Investigators have identified a number of chemicals as potential risk factors for chronic kidney disease (CKD).

In an environmental-wide association study, Jeonghwan Lee, MD, PhD, of Seoul National University Boramae Medical Center in South Korea, and colleagues examined urine and blood test results for 262 chemicals and compared them with CKD diagnoses in 46,748 participants in the US National Health and Nutrition Examination Survey (1999 to 2016).

Seven chemicals significantly associated with a higher risk for albuminuria and/or an estimated glomerular filtration rate (eGFR) less than 60 mL/min/1.73m2, Dr Lee’s team reported in the Clinical Journal of the American Society of Nephrology. Serum and urine cotinines (markers of exposure to tobacco smoke), blood 2,5-dimethylfuran (a volatile organic compound that may be a marker of exposure to tobacco smoke), and blood cadmium associated with albuminuria. Blood lead and cadmium (both heavy metals) correlated with reduced eGFR. Blood cadmium and lead, blood 2,5-dimethylfuran, blood furan (used to produce other chemicals and occurring naturally in certain foods when heated), and urinary phenylglyoxylic acid (used to synthesize pharmaceutical intermediates and food additives and a marker of occupational exposure to toluene or styrene) associated with a composite of albuminuria and reduced eGFR.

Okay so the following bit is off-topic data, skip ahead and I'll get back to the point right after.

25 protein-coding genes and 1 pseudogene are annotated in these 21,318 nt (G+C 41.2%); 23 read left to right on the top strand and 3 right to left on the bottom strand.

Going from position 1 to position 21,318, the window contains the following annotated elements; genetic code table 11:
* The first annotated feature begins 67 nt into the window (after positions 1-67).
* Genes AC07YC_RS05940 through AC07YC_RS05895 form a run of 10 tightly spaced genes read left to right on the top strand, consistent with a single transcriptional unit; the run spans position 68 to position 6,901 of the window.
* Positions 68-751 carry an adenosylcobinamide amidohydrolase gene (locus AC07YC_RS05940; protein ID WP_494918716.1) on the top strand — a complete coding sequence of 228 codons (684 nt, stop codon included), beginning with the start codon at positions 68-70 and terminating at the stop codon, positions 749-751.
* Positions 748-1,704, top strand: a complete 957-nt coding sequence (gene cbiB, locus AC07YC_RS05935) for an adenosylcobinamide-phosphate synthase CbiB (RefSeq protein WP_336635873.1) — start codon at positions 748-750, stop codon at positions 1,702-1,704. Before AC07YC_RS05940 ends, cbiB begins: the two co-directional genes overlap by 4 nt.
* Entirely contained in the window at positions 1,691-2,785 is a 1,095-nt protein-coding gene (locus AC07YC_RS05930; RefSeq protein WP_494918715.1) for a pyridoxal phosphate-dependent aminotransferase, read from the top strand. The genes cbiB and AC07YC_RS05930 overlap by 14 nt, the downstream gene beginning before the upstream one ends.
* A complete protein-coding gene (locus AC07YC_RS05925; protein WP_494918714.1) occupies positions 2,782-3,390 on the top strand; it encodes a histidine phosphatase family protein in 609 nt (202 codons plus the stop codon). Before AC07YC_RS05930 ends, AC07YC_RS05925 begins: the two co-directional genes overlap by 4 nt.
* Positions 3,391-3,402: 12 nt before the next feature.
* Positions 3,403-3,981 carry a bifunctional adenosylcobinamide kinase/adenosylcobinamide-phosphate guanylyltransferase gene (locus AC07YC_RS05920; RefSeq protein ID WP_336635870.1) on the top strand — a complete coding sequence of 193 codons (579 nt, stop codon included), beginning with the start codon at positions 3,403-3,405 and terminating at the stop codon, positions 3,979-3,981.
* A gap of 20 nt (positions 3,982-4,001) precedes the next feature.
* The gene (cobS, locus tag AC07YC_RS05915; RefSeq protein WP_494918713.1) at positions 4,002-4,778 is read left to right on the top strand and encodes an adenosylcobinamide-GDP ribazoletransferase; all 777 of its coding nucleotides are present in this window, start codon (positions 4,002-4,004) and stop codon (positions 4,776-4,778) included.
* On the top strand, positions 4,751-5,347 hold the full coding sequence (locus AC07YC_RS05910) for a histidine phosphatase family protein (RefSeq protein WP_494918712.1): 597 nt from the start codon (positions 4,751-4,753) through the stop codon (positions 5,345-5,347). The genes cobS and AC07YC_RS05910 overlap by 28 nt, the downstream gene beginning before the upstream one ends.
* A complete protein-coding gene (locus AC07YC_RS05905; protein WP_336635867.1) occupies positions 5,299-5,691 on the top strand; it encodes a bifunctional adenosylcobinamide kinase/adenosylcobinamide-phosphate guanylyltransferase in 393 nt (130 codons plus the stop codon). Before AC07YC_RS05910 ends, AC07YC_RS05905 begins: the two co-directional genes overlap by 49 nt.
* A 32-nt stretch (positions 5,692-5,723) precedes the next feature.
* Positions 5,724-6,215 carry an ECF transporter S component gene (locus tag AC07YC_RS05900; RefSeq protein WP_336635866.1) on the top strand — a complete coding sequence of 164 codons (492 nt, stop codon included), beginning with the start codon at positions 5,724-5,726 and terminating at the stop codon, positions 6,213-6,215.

“Our findings suggest that increased exposure to heavy metal lead, cadmium, or volatile organic compounds can be associated with increased prevalence of CKD,” Dr Lee and colleagues wrote.


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The investigators also identified 23 chemicals associated with lower risks of CKD: serum perfluorooctanoic acid, 7 urinary metals, 3 urinary arsenics, urinary nitrate and thiocyanate, 3 urinary polycyclic aromatic hydrocarbons, and 7 volatile organic compounds.

In an accompanying editorial, James S. Kaufman, MD, of New York University, noted that other observational studies have linked metolachlor, paraquat, glyphosate, and diazinon to increased CKD risk. Reverse causation also cannot be ruled out.

People are being exposed to thousands of chemicals in the environment, on the job, through cleaning agents, and natural means. Very few chemicals have been studied, so much more research is needed, he commented.

According to Dr Kaufman, “we need to make sure that workers have appropriate protective equipment when exposed to toxic chemicals and that we all have access to clean, safe water.”

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References

Lee J, Oh S, Kang H, et al. Environment-wide association study of CKD. Clin J Am Soc Nephrol. 2020. doi: 10.2215/CJN.06780619

Kaufman JS. Environmental risks to kidney health. Clin J Am Soc Nephrol. 2020. doi: 10.2215/CJN.05290420